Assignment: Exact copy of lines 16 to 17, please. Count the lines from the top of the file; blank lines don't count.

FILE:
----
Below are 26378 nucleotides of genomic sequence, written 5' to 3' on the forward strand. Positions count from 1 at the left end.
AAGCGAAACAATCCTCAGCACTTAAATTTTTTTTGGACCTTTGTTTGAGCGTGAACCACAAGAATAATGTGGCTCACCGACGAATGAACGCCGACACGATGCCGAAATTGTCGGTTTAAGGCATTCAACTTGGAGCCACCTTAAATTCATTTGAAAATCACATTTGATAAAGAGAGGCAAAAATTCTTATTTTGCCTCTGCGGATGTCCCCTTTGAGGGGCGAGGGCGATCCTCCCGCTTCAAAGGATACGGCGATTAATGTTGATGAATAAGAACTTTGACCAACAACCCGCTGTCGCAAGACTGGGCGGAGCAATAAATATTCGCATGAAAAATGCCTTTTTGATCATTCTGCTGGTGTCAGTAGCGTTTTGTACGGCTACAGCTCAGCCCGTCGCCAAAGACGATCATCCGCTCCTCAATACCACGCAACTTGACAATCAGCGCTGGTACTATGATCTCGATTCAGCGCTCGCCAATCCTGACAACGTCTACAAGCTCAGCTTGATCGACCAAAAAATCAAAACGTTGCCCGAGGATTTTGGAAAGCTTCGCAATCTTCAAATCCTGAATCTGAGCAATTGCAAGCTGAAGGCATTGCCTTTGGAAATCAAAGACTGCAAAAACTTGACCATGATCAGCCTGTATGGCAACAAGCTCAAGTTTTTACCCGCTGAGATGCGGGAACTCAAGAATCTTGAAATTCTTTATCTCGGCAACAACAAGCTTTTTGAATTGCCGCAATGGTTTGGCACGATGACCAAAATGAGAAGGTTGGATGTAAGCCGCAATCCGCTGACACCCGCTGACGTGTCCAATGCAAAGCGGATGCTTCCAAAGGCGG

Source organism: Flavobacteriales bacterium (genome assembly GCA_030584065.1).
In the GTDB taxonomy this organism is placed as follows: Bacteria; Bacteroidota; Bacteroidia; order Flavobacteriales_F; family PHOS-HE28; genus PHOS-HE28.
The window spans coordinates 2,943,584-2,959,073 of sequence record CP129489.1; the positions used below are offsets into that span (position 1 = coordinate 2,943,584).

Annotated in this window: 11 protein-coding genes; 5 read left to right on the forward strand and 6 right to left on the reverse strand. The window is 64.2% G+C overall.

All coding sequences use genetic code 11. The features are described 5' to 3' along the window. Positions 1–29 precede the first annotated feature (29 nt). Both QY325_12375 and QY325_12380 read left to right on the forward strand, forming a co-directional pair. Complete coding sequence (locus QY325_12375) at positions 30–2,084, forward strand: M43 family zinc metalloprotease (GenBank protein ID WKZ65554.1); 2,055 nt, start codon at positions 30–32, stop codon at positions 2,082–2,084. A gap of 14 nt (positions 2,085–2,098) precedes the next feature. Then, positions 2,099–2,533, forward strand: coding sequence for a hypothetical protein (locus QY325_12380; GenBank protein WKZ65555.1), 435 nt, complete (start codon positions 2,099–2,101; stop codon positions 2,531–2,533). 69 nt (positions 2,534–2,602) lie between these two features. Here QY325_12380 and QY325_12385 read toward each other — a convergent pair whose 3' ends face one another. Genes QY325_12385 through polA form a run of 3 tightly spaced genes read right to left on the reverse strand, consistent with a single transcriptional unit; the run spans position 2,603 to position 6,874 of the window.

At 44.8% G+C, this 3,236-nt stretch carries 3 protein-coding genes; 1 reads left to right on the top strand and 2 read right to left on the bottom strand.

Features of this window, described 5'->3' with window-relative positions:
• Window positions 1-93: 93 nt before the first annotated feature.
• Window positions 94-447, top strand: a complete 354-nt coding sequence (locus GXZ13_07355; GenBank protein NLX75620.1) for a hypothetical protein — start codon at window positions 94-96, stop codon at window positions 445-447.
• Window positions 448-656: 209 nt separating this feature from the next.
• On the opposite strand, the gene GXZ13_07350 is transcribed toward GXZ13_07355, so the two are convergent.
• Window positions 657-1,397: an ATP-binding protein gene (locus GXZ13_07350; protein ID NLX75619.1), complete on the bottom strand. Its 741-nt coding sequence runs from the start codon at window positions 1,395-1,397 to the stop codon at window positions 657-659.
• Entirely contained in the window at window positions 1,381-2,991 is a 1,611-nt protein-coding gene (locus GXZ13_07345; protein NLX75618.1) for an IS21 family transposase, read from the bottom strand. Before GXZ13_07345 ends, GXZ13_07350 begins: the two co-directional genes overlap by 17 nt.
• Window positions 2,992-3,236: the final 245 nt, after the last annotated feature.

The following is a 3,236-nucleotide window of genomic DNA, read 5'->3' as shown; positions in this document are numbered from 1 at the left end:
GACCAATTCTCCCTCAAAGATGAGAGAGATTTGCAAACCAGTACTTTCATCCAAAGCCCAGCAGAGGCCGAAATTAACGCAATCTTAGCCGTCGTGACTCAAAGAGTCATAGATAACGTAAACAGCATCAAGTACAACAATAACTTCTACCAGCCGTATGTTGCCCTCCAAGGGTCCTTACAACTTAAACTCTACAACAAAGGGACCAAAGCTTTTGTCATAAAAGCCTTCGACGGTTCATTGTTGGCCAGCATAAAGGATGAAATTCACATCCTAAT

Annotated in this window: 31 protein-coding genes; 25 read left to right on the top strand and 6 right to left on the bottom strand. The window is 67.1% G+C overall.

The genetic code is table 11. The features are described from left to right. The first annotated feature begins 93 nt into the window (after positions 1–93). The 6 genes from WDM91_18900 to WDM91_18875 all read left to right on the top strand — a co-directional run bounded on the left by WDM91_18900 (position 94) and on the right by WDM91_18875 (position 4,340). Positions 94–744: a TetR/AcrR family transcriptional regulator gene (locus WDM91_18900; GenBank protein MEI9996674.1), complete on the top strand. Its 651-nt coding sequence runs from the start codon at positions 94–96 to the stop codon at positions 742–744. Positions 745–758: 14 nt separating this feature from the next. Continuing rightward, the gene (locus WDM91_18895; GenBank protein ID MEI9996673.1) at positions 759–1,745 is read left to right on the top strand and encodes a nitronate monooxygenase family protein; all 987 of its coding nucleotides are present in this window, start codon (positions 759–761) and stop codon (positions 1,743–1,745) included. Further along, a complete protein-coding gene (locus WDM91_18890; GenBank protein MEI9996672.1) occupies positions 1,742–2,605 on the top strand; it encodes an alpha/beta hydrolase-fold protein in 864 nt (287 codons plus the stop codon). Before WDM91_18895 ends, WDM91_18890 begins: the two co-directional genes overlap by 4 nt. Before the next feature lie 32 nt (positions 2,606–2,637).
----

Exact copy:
• Window positions 2,992-3,236: the final 245 nt, after the last annotated feature.

The following is a 3,236-nucleotide window of genomic DNA, read 5'->3' as shown; positions in this document are numbered from 1 at the left end: